The WELS Commission on Inter-Church Relations (CICR) held its fall meeting last week. The CICR serves under the Conference of Presidents in the following ways:

  • To preserve and strengthen—on the basis of complete unity in scriptural doctrine and practice —the bond of confessional fellowship with those church bodies with which such fellowship already exists.
  • To extend the bond of confessional fellowship with other church bodies where complete unity in scriptural doctrine and practice becomes apparent.
  • To extend the true doctrine and practice of the evangelical Lutheran church by offering testimony and assistance—outside of fellowship—to groups that show a desire to grow in their understanding of scriptural doctrine and practice.
  • To keep itself informed on doctrinal trends as they become evident in the church at large.
  • To formulate doctrinal statements needed for dealing with other church bodies and, upon request, to address other doctrinal issues.

The members of the CICR keep in contact with churches around the world that are a part of our worldwide fellowship. Those contacts are intended to provide encouragement and support to those churches and to keep our synod informed of how God is blessing those church bodies. In addition, members of the CICR are also assigned to monitor and observe what is happening in Lutheran church bodies that are not a part of our fellowship. A good part of the meeting was spent reviewing reports from CICR members.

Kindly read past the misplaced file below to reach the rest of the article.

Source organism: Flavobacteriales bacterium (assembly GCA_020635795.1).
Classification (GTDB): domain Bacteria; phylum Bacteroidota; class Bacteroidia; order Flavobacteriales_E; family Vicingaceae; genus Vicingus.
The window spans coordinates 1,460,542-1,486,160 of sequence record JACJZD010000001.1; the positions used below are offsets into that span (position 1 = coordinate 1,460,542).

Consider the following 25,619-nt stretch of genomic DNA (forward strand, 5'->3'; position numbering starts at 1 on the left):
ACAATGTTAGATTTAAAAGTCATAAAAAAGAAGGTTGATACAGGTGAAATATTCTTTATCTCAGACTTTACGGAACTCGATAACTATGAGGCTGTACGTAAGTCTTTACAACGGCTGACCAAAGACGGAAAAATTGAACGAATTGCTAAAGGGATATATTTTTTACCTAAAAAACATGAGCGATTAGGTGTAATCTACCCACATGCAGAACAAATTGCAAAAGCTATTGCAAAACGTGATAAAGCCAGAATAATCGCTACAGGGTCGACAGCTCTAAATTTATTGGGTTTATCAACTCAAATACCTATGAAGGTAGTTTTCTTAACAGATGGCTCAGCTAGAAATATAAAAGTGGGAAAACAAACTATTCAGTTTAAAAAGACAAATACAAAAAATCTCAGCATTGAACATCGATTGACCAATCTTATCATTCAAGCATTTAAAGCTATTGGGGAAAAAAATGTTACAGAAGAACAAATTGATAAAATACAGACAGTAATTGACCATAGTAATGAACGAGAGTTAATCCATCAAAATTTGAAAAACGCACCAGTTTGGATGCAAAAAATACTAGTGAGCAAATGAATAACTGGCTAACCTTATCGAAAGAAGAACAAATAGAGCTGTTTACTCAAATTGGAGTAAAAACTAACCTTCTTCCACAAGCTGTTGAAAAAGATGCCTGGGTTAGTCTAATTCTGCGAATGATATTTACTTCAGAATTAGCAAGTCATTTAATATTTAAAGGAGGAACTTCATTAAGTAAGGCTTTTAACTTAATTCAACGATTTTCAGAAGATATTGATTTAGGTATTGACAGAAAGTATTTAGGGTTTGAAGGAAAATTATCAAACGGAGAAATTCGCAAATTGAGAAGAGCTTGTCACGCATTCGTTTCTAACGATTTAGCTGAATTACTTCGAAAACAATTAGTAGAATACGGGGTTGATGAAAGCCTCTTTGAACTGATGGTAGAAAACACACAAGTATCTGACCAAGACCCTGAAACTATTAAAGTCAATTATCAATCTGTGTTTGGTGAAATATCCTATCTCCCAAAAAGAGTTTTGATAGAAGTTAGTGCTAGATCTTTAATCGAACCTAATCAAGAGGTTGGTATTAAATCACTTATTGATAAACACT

The CICR also participates in reviewing requests from Lutheran groups around the world seeking possible fellowship with our synod. In the past two years, the CICR has recommended to the synod convention to recognize and declare fellowship with Lutheran church bodies in Ethiopia and Kenya. Other opportunities continue to increase, especially in Africa, with inquiries coming to us from countries like Liberia, Mozambique, Rwanda, Sierra Leone, Uganda, Zimbabwe, Congo, Guinea-Bissau, and others. The same can be said about Asia (Vietnam, Bangladesh, the Philippines) and Latin America (Costa Rica, Ecuador, Argentina, Paraguay, Venezuela, Nicaragua, Bolivia, Cuba, and others)

God continues to open doors of opportunity for the proclamation of the saving gospel. Please pray that God would continue to build his church around the world. Pray also for your Commission on Inter-Church Relations as it works diligently to strengthen these fellowship relationships.

Serving with you in Christ,
WELS President Mark Schroeder

 

 

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Celebrating the blessings of WELS youth ministry

As one decade comes to a close and another begins, WELS youth ministry programs have exciting milestones and events on the horizon.

First, the monthly video news magazine Kids Connection is celebrating its 25th anniversary. Created to complement the WELS Connection monthly video news magazine, Kids Connection encourages children and their families to “stay connected to Jesus” through Christ-centered stories and segments presented by two teenage hosts.